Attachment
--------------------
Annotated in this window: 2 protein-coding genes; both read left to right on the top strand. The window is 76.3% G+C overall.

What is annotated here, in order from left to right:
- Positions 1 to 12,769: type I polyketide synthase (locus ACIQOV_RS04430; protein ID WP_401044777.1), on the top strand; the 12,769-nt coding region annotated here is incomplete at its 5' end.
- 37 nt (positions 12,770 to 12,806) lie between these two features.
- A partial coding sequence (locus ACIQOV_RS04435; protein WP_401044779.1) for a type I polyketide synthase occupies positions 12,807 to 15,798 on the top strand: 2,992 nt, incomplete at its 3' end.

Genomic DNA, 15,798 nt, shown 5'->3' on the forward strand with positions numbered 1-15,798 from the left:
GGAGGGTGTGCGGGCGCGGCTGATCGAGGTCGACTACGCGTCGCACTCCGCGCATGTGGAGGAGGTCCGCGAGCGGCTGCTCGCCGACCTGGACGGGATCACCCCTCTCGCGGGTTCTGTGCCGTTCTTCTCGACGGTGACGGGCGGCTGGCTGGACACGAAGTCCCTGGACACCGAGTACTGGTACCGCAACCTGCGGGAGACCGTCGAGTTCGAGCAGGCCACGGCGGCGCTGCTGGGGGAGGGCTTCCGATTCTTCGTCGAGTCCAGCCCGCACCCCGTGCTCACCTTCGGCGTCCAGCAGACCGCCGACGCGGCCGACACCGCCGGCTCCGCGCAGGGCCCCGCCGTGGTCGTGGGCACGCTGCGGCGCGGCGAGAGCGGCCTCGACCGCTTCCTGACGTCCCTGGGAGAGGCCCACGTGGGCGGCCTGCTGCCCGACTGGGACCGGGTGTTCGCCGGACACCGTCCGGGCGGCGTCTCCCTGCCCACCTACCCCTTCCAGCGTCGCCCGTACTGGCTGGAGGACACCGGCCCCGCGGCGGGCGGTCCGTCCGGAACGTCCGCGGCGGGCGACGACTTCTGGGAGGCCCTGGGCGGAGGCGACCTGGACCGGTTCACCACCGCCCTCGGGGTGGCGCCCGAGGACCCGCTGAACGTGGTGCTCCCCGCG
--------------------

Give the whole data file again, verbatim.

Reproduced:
Annotated in this window: 2 protein-coding genes; both read left to right on the top strand. The window is 76.3% G+C overall.

What is annotated here, in order from left to right:
- Positions 1 to 12,769: type I polyketide synthase (locus ACIQOV_RS04430; protein ID WP_401044777.1), on the top strand; the 12,769-nt coding region annotated here is incomplete at its 5' end.
- 37 nt (positions 12,770 to 12,806) lie between these two features.
- A partial coding sequence (locus ACIQOV_RS04435; protein WP_401044779.1) for a type I polyketide synthase occupies positions 12,807 to 15,798 on the top strand: 2,992 nt, incomplete at its 3' end.

Genomic DNA, 15,798 nt, shown 5'->3' on the forward strand with positions numbered 1-15,798 from the left:
GGAGGGTGTGCGGGCGCGGCTGATCGAGGTCGACTACGCGTCGCACTCCGCGCATGTGGAGGAGGTCCGCGAGCGGCTGCTCGCCGACCTGGACGGGATCACCCCTCTCGCGGGTTCTGTGCCGTTCTTCTCGACGGTGACGGGCGGCTGGCTGGACACGAAGTCCCTGGACACCGAGTACTGGTACCGCAACCTGCGGGAGACCGTCGAGTTCGAGCAGGCCACGGCGGCGCTGCTGGGGGAGGGCTTCCGATTCTTCGTCGAGTCCAGCCCGCACCCCGTGCTCACCTTCGGCGTCCAGCAGACCGCCGACGCGGCCGACACCGCCGGCTCCGCGCAGGGCCCCGCCGTGGTCGTGGGCACGCTGCGGCGCGGCGAGAGCGGCCTCGACCGCTTCCTGACGTCCCTGGGAGAGGCCCACGTGGGCGGCCTGCTGCCCGACTGGGACCGGGTGTTCGCCGGACACCGTCCGGGCGGCGTCTCCCTGCCCACCTACCCCTTCCAGCGTCGCCCGTACTGGCTGGAGGACACCGGCCCCGCGGCGGGCGGTCCGTCCGGAACGTCCGCGGCGGGCGACGACTTCTGGGAGGCCCTGGGCGGAGGCGACCTGGACCGGTTCACCACCGCCCTCGGGGTGGCGCCCGAGGACCCGCTGAACGTGGTGCTCCCCGCG